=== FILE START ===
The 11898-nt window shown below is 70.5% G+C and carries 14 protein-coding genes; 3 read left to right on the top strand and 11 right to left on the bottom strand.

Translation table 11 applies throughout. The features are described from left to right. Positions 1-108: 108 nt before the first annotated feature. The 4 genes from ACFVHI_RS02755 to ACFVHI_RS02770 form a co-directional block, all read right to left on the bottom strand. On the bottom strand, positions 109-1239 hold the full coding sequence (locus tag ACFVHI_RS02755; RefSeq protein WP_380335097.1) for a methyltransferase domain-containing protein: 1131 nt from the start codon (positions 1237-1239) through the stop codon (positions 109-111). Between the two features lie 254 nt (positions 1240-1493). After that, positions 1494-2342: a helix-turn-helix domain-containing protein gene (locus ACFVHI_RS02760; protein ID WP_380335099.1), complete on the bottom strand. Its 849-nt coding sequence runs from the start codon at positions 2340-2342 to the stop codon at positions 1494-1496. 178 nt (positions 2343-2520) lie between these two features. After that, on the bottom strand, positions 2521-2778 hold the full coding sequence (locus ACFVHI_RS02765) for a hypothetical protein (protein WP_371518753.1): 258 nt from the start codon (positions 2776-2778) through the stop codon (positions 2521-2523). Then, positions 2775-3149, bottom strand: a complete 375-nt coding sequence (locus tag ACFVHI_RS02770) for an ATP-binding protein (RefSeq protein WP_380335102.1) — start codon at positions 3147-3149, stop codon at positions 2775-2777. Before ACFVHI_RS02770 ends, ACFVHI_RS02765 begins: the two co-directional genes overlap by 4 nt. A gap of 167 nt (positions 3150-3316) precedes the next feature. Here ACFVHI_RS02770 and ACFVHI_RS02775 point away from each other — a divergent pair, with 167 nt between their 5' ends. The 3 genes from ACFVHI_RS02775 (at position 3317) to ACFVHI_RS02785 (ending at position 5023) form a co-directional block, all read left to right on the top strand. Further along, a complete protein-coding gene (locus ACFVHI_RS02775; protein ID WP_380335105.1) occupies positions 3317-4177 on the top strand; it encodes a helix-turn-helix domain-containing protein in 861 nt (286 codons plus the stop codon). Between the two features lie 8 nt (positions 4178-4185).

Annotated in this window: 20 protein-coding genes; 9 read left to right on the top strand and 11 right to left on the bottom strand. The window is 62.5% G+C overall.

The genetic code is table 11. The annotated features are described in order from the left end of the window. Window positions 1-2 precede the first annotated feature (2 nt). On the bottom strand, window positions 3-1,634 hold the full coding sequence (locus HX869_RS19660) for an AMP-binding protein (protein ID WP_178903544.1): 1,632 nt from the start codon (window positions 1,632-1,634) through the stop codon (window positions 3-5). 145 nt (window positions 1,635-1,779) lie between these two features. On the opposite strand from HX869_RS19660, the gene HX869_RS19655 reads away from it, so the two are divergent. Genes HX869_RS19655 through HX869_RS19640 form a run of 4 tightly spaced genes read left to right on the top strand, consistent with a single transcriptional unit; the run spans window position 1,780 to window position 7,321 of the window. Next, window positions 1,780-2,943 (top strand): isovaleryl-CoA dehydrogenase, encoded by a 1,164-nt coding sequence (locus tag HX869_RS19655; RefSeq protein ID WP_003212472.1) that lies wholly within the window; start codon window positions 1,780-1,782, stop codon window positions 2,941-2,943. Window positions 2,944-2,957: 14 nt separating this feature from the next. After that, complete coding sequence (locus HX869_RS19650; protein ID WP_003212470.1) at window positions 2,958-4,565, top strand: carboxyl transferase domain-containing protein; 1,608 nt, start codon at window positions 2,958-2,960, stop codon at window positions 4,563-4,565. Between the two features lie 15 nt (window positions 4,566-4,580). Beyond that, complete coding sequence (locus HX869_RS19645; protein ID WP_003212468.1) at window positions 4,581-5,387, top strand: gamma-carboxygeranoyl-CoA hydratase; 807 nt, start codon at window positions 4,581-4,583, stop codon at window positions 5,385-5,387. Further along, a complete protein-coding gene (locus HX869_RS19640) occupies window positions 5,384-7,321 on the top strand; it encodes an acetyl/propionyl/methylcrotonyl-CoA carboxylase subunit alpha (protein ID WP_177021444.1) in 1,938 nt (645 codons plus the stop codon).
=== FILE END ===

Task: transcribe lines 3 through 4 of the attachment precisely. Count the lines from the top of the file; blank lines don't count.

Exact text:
Annotated in this window: 20 protein-coding genes; 9 read left to right on the top strand and 11 right to left on the bottom strand. The window is 62.5% G+C overall.

The genetic code is table 11. The annotated features are described in order from the left end of the window. Window positions 1-2 precede the first annotated feature (2 nt). On the bottom strand, window positions 3-1,634 hold the full coding sequence (locus HX869_RS19660) for an AMP-binding protein (protein ID WP_178903544.1): 1,632 nt from the start codon (window positions 1,632-1,634) through the stop codon (window positions 3-5). 145 nt (window positions 1,635-1,779) lie between these two features. On the opposite strand from HX869_RS19660, the gene HX869_RS19655 reads away from it, so the two are divergent. Genes HX869_RS19655 through HX869_RS19640 form a run of 4 tightly spaced genes read left to right on the top strand, consistent with a single transcriptional unit; the run spans window position 1,780 to window position 7,321 of the window. Next, window positions 1,780-2,943 (top strand): isovaleryl-CoA dehydrogenase, encoded by a 1,164-nt coding sequence (locus tag HX869_RS19655; RefSeq protein ID WP_003212472.1) that lies wholly within the window; start codon window positions 1,780-1,782, stop codon window positions 2,941-2,943. Window positions 2,944-2,957: 14 nt separating this feature from the next. After that, complete coding sequence (locus HX869_RS19650; protein ID WP_003212470.1) at window positions 2,958-4,565, top strand: carboxyl transferase domain-containing protein; 1,608 nt, start codon at window positions 2,958-2,960, stop codon at window positions 4,563-4,565. Between the two features lie 15 nt (window positions 4,566-4,580). Beyond that, complete coding sequence (locus HX869_RS19645; protein ID WP_003212468.1) at window positions 4,581-5,387, top strand: gamma-carboxygeranoyl-CoA hydratase; 807 nt, start codon at window positions 4,581-4,583, stop codon at window positions 5,385-5,387. Further along, a complete protein-coding gene (locus HX869_RS19640) occupies window positions 5,384-7,321 on the top strand; it encodes an acetyl/propionyl/methylcrotonyl-CoA carboxylase subunit alpha (protein ID WP_177021444.1) in 1,938 nt (645 codons plus the stop codon).